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Pers Soc Psychol Bull. 2007 Feb;33(2):281-94.

Increasing self-regulatory strength can reduce the depleting effect of suppressing stereotypes.

Author information

1
Department of Psychology, Florida State University, Tallahassee, FL 32306-1270, USA. gailliot@psy.fsu.edu

Abstract

Three longitudinal studies and one correlational study tested the hypothesis that increasing self-regulatory strength by regular self-regulatory exercise would reduce the intrapsychic costs of suppressing stereotypes. Participants tried to resist using stereotypes while describing or talking to a stimulus person. Participants whose habitual motivation to suppress stereotypes was low exhibited impaired Stroop and anagram performance after the suppression task, presumably because of self-regulatory depletion (i.e., a reduction of self-regulatory strength following prior use). Two weeks of self-regulation exercises (such as using one's nondominant hand or refraining from cursing) eliminated this effect. These findings indicate that self-regulatory exercise can improve resistance to self-regulatory depletion and, consequently, people can suppress stereotypes without suffering subsequent decrements in task performance.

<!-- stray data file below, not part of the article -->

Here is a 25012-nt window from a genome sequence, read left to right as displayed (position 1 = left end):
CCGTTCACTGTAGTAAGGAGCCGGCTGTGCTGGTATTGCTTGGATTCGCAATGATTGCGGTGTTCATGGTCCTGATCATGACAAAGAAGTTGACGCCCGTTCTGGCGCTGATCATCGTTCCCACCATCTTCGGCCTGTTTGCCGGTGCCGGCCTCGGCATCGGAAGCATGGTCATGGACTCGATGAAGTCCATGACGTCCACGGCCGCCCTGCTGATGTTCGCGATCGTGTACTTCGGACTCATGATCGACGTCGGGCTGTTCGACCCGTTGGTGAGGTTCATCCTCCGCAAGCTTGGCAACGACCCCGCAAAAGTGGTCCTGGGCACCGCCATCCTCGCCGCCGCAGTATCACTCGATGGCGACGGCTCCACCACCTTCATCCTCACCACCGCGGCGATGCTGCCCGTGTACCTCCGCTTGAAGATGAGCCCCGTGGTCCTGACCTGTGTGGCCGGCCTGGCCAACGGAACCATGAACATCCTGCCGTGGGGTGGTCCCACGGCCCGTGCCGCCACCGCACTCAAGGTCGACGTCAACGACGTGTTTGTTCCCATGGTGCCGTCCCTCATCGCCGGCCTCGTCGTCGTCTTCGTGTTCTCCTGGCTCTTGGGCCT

PMID:
17259587
DOI:
10.1177/0146167206296101
[Indexed for MEDLINE]

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